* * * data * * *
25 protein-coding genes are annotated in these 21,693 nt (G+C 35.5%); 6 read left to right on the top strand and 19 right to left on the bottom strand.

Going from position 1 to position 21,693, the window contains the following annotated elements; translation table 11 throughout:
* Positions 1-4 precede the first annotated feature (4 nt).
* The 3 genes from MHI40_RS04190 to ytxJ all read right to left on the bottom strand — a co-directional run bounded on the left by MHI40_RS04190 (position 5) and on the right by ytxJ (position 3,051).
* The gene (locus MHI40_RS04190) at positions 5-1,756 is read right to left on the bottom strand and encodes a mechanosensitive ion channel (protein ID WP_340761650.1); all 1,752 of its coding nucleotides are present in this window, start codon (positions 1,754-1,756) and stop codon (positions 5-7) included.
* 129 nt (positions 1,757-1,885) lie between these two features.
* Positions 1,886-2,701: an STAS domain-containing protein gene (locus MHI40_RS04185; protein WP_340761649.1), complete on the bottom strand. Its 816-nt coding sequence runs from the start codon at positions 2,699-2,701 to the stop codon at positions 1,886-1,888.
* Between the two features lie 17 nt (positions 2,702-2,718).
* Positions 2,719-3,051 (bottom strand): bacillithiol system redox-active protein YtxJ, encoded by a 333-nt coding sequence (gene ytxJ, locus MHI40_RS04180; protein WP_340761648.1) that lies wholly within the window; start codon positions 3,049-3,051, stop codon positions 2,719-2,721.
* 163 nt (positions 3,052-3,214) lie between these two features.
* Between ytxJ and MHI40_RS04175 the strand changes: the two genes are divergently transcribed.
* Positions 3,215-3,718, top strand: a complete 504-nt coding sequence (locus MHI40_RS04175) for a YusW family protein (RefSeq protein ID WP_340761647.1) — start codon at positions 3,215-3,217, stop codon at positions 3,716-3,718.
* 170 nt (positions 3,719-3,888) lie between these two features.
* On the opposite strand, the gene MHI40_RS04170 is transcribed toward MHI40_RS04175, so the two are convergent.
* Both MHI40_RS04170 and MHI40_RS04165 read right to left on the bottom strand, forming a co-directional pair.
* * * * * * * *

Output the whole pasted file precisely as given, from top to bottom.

25 protein-coding genes are annotated in these 21,693 nt (G+C 35.5%); 6 read left to right on the top strand and 19 right to left on the bottom strand.

Going from position 1 to position 21,693, the window contains the following annotated elements; translation table 11 throughout:
* Positions 1-4 precede the first annotated feature (4 nt).
* The 3 genes from MHI40_RS04190 to ytxJ all read right to left on the bottom strand — a co-directional run bounded on the left by MHI40_RS04190 (position 5) and on the right by ytxJ (position 3,051).
* The gene (locus MHI40_RS04190) at positions 5-1,756 is read right to left on the bottom strand and encodes a mechanosensitive ion channel (protein ID WP_340761650.1); all 1,752 of its coding nucleotides are present in this window, start codon (positions 1,754-1,756) and stop codon (positions 5-7) included.
* 129 nt (positions 1,757-1,885) lie between these two features.
* Positions 1,886-2,701: an STAS domain-containing protein gene (locus MHI40_RS04185; protein WP_340761649.1), complete on the bottom strand. Its 816-nt coding sequence runs from the start codon at positions 2,699-2,701 to the stop codon at positions 1,886-1,888.
* Between the two features lie 17 nt (positions 2,702-2,718).
* Positions 2,719-3,051 (bottom strand): bacillithiol system redox-active protein YtxJ, encoded by a 333-nt coding sequence (gene ytxJ, locus MHI40_RS04180; protein WP_340761648.1) that lies wholly within the window; start codon positions 3,049-3,051, stop codon positions 2,719-2,721.
* 163 nt (positions 3,052-3,214) lie between these two features.
* Between ytxJ and MHI40_RS04175 the strand changes: the two genes are divergently transcribed.
* Positions 3,215-3,718, top strand: a complete 504-nt coding sequence (locus MHI40_RS04175) for a YusW family protein (RefSeq protein ID WP_340761647.1) — start codon at positions 3,215-3,217, stop codon at positions 3,716-3,718.
* 170 nt (positions 3,719-3,888) lie between these two features.
* On the opposite strand, the gene MHI40_RS04170 is transcribed toward MHI40_RS04175, so the two are convergent.
* Both MHI40_RS04170 and MHI40_RS04165 read right to left on the bottom strand, forming a co-directional pair.